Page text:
Today, those who had previously been all too ready to defend Mazher Mahmood, aka the Fake Sheikh, over his modis operandi, which included a series of drug stings, inventing non-existant kidnap plots, and other creative conspiracies such as a “red mercury” plot (there is no such thing as red mercury) may not be so keen on defending him after yesterday’s ITV News feature on Herbie Hide.
Mazher Mahmood, not on the lookout for his conscience
What those unfamiliar with the case may not have known is that Hide may have been at the top of his game as a boxer, but he depended on his management to guide him, do the contract paperwork, and deal with anyone making demands on his time - mainly because Hide was illiterate and had attained little during his education. That management had done its job well - something that the Fake Sheikh also knew.
Hide’s management team would have seen Maz coming from some way off. Maz and his team knew that this would almost certainly scupper their intended sting. So the Fake Sheikh’s entrapment of Hide revolved around getting him on his own. There, he could be worked on to the satisfaction of the Murdoch press, and the baloney about promoting boxing in Dubai made to sound convincing.
And it all worked as intended: Maz and his pals dangled the financial bait under Hide’s nose, said there was only one thing he needed to do, to get some cocaine for one of them, they worked on Hide and nagged him until he did the deal, then made sure everything had been captured on film and shopped him to the Police. The Fake Sheikh trashed another career and he couldn’t have cared less about it.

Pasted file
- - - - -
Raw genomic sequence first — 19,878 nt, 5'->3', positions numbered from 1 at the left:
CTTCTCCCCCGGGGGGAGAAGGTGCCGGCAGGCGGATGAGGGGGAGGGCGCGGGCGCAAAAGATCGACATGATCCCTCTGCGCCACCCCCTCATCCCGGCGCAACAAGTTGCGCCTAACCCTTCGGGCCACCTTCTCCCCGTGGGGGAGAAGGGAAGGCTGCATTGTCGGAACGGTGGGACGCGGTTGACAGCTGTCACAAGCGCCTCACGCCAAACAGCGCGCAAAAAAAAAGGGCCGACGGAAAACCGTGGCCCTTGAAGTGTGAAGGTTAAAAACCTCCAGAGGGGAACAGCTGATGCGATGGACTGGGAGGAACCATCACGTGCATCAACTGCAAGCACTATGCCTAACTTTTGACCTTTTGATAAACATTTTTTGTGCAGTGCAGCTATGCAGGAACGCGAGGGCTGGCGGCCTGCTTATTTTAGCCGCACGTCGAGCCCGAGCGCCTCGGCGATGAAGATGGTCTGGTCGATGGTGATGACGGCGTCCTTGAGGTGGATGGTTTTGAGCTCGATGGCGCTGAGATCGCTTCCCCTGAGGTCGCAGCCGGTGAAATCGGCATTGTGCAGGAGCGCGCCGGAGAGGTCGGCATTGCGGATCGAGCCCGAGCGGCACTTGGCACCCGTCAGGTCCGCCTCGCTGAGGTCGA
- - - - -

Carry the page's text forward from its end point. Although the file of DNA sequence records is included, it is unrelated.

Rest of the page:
It requires a particularly repellent individual to indulge in that kind of behaviour, one who is not only free of principle, but also willing to prey on the most vulnerable sportsmen and other slebs in order to work on them and soften them up before wrecking their lives - all for a marginal gain in newspaper circulation. Mazher Mahmood is the lowest of the low, and so are all those who have willingly helped, encouraged, and defended him.
Fortunately, Herbie Hide now has Lewis Nedas Law in his corner, with the Murdoch empire’s least favourite lawyer Mark Lewis looking at a civil claim for damages alongside the effort to have the initial conviction overturned. He is not alone: four other Fake Sheikh victims are pursuing similar actions, one of them John Alford, whose career was effectively terminated by one of Maz’ drug stings.
One reason the Murdoch lawyers might have been so keen to silence ITV News is that, this time, Mahmood can be heard as well as seen. But, given the disgraceful behaviour of their man, the question has to be asked as to why they are defending the indefensible. What secrets will be offered up if the Fake Sheikh’s past caseload has the light of an appeal hearing shone upon it? Someone doesn’t want that to happen.
And that someone appears to be rather close to Rupert Murdoch. Watch this space.
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